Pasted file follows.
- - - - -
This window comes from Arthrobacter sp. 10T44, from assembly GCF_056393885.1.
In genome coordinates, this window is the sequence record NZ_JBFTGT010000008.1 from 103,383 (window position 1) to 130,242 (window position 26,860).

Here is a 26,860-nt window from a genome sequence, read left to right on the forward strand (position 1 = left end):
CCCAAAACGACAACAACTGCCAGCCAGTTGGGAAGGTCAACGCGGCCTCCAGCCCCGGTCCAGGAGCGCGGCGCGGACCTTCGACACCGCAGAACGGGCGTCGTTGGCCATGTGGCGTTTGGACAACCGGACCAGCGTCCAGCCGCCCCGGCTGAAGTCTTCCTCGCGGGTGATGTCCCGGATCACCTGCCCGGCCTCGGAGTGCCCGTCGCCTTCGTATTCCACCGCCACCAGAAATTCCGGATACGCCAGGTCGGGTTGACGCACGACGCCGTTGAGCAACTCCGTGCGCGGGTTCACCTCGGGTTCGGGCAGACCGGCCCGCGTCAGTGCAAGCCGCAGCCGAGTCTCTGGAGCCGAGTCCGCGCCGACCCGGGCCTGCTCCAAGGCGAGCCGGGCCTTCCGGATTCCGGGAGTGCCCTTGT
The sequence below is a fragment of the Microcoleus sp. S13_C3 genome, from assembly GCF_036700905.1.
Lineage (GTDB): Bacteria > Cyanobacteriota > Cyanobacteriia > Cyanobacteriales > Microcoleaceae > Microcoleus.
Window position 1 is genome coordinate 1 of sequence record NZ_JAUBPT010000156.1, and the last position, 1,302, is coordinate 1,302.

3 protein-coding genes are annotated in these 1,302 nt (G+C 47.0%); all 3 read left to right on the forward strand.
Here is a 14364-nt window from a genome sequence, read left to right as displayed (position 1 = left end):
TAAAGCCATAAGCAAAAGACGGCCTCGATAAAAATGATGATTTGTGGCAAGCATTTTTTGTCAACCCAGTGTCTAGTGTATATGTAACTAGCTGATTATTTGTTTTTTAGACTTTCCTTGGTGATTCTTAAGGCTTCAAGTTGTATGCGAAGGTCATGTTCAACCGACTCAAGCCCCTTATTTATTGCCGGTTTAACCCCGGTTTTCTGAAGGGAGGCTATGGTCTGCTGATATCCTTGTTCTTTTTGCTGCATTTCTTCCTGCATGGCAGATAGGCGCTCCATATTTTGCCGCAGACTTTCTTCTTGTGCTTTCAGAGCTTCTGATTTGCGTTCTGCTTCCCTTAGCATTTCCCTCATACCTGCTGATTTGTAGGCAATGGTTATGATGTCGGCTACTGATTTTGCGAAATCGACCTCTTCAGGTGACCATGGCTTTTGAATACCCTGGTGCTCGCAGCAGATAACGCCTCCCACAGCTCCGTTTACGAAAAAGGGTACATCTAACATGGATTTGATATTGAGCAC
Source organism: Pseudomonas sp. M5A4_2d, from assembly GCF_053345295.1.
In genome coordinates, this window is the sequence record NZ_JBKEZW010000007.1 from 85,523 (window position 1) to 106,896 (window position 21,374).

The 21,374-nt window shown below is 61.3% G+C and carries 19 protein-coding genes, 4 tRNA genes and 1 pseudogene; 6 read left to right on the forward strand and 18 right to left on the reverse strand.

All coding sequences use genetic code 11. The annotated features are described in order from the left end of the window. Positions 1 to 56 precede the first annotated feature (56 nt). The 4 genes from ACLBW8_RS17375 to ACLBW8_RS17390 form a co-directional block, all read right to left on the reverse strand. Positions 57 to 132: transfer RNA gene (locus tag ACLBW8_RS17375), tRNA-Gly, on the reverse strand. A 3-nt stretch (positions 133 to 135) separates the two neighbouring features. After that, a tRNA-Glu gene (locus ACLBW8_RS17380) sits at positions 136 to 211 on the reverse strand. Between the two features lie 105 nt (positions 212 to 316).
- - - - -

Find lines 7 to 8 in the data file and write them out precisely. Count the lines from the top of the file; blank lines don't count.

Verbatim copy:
Window position 1 is genome coordinate 1 of sequence record NZ_JAUBPT010000156.1, and the last position, 1,302, is coordinate 1,302.

3 protein-coding genes are annotated in these 1,302 nt (G+C 47.0%); all 3 read left to right on the forward strand.